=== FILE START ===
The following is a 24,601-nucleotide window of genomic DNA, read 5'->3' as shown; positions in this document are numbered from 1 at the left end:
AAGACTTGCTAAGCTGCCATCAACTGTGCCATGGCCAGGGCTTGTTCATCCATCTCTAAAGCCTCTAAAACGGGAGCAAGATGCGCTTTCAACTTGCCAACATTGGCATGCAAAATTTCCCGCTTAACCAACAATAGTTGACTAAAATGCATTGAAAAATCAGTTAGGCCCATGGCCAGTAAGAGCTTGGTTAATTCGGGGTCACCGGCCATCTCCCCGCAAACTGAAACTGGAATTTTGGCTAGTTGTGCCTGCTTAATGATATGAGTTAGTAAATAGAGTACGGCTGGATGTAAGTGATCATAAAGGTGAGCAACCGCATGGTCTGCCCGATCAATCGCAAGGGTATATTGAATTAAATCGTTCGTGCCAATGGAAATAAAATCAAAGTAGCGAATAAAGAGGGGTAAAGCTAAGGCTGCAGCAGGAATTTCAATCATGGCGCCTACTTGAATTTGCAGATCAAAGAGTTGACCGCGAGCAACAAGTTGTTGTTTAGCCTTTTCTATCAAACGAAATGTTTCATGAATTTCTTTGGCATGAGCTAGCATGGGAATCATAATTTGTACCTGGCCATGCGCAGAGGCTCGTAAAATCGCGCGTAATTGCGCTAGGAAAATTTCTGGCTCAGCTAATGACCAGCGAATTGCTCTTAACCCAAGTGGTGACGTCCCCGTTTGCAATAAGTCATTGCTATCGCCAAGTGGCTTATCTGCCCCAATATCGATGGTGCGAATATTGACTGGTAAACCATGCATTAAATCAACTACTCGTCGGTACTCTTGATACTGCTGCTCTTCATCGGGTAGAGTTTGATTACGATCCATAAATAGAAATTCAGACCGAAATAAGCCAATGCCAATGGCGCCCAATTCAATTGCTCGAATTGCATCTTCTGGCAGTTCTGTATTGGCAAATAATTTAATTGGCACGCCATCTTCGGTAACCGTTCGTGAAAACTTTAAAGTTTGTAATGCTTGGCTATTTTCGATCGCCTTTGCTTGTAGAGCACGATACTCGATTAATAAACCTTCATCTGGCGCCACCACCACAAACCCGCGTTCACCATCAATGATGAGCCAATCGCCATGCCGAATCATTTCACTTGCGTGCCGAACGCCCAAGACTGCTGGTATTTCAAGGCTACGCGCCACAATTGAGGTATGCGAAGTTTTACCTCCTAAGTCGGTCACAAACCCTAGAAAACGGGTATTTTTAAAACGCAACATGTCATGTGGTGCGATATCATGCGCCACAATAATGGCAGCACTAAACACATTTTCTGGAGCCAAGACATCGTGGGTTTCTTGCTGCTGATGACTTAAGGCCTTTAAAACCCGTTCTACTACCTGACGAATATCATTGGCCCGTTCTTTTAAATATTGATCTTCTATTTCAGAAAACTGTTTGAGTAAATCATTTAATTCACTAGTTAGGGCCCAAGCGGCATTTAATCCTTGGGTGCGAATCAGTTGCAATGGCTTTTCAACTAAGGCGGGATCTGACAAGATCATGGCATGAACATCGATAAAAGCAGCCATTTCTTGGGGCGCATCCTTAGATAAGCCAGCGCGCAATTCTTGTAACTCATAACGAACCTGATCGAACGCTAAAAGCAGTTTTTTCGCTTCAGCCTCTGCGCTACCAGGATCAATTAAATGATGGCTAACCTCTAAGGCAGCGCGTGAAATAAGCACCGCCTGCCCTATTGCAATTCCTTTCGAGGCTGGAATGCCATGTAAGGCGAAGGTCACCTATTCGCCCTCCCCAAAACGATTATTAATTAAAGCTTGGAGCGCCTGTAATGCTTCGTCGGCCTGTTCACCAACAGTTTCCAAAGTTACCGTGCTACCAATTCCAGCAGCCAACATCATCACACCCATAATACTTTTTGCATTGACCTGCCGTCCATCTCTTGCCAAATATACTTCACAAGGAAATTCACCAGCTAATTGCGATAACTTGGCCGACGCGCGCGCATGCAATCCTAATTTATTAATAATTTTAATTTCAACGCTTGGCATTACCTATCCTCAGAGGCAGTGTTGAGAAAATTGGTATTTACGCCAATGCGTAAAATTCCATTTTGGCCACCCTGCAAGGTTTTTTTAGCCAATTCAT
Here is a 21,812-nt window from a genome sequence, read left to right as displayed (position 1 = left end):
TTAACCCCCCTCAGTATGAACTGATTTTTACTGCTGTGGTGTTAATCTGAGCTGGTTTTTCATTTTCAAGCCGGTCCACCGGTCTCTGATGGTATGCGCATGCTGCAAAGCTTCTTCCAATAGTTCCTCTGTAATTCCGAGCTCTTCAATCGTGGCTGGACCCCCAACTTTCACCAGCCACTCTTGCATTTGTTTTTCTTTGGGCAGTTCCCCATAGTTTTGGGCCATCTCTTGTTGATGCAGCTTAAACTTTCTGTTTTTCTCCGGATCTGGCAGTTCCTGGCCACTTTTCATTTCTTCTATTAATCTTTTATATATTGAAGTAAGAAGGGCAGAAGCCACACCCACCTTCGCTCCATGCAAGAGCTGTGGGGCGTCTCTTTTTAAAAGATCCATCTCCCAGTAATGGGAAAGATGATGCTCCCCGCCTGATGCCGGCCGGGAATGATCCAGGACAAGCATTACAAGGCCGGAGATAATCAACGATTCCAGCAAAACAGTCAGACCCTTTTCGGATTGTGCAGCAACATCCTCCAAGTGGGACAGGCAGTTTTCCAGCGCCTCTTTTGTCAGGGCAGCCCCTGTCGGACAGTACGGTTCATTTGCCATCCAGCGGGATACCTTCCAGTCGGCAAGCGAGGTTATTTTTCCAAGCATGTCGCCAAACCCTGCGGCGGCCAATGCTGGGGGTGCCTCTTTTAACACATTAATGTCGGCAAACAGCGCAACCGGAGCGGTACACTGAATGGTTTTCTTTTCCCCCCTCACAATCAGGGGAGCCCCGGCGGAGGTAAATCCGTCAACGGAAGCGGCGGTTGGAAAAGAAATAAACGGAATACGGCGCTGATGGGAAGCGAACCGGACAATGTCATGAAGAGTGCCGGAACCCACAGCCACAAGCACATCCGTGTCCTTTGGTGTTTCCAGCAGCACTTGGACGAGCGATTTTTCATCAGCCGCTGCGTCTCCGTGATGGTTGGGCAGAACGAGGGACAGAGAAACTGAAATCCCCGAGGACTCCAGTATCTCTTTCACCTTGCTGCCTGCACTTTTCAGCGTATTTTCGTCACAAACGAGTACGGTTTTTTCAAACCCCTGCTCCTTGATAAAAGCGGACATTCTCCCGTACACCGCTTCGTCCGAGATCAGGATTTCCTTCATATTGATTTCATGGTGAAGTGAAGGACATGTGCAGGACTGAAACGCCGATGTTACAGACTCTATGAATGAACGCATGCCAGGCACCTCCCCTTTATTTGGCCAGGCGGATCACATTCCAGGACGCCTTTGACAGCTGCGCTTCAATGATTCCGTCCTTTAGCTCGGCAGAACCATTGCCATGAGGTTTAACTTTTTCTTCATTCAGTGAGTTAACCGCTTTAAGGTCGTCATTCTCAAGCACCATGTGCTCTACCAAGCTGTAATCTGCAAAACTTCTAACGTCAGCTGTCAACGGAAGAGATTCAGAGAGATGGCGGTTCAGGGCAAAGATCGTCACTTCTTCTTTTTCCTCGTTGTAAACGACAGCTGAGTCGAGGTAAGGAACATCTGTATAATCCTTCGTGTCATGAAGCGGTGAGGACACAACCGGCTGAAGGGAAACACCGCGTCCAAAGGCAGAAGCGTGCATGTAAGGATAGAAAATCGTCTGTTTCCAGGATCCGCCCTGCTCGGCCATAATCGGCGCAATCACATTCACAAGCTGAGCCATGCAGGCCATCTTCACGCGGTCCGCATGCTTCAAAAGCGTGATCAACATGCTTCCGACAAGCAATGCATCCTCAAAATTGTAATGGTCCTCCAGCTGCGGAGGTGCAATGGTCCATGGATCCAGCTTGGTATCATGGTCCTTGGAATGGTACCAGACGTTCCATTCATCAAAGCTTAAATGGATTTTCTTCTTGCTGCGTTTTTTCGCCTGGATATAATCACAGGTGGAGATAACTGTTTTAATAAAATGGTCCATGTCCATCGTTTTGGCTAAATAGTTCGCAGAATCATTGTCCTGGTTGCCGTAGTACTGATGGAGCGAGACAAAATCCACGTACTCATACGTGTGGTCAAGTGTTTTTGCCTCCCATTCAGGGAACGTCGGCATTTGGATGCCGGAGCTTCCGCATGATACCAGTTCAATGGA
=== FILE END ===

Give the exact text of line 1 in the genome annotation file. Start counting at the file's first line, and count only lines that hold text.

The following is a 24,601-nucleotide window of genomic DNA, read 5'->3' as shown; positions in this document are numbered from 1 at the left end: